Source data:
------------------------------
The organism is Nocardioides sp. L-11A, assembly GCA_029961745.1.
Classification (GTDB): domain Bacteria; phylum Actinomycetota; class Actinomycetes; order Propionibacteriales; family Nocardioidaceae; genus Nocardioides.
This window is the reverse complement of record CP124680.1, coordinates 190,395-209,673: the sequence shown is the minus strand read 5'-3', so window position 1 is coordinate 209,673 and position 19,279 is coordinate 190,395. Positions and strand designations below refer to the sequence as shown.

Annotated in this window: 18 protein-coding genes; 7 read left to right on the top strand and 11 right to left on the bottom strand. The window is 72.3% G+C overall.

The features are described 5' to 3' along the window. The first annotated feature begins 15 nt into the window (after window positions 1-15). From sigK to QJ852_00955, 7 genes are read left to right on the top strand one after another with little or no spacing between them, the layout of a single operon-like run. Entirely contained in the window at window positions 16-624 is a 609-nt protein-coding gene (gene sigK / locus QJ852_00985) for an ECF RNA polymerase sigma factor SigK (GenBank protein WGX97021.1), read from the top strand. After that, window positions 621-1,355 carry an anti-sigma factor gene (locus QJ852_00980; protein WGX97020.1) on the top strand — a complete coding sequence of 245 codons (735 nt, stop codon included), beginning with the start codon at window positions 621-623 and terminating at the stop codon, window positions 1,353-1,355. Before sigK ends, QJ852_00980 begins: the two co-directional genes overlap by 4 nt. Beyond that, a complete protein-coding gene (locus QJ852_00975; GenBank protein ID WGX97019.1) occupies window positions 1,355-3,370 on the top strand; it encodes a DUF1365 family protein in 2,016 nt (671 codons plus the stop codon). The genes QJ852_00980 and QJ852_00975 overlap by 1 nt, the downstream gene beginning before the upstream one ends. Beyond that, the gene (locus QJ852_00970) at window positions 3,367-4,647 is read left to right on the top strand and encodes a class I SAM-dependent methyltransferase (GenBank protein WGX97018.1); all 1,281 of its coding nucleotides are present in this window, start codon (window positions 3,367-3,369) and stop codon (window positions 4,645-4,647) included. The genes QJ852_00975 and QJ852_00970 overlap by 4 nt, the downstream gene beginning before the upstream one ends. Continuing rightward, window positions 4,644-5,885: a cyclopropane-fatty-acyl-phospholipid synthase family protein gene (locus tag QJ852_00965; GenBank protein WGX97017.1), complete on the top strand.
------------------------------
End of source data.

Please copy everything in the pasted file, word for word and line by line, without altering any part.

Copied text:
The organism is Nocardioides sp. L-11A, assembly GCA_029961745.1.
Classification (GTDB): domain Bacteria; phylum Actinomycetota; class Actinomycetes; order Propionibacteriales; family Nocardioidaceae; genus Nocardioides.
This window is the reverse complement of record CP124680.1, coordinates 190,395-209,673: the sequence shown is the minus strand read 5'-3', so window position 1 is coordinate 209,673 and position 19,279 is coordinate 190,395. Positions and strand designations below refer to the sequence as shown.

Annotated in this window: 18 protein-coding genes; 7 read left to right on the top strand and 11 right to left on the bottom strand. The window is 72.3% G+C overall.

The features are described 5' to 3' along the window. The first annotated feature begins 15 nt into the window (after window positions 1-15). From sigK to QJ852_00955, 7 genes are read left to right on the top strand one after another with little or no spacing between them, the layout of a single operon-like run. Entirely contained in the window at window positions 16-624 is a 609-nt protein-coding gene (gene sigK / locus QJ852_00985) for an ECF RNA polymerase sigma factor SigK (GenBank protein WGX97021.1), read from the top strand. After that, window positions 621-1,355 carry an anti-sigma factor gene (locus QJ852_00980; protein WGX97020.1) on the top strand — a complete coding sequence of 245 codons (735 nt, stop codon included), beginning with the start codon at window positions 621-623 and terminating at the stop codon, window positions 1,353-1,355. Before sigK ends, QJ852_00980 begins: the two co-directional genes overlap by 4 nt. Beyond that, a complete protein-coding gene (locus QJ852_00975; GenBank protein ID WGX97019.1) occupies window positions 1,355-3,370 on the top strand; it encodes a DUF1365 family protein in 2,016 nt (671 codons plus the stop codon). The genes QJ852_00980 and QJ852_00975 overlap by 1 nt, the downstream gene beginning before the upstream one ends. Beyond that, the gene (locus QJ852_00970) at window positions 3,367-4,647 is read left to right on the top strand and encodes a class I SAM-dependent methyltransferase (GenBank protein WGX97018.1); all 1,281 of its coding nucleotides are present in this window, start codon (window positions 3,367-3,369) and stop codon (window positions 4,645-4,647) included. The genes QJ852_00975 and QJ852_00970 overlap by 4 nt, the downstream gene beginning before the upstream one ends. Continuing rightward, window positions 4,644-5,885: a cyclopropane-fatty-acyl-phospholipid synthase family protein gene (locus tag QJ852_00965; GenBank protein WGX97017.1), complete on the top strand.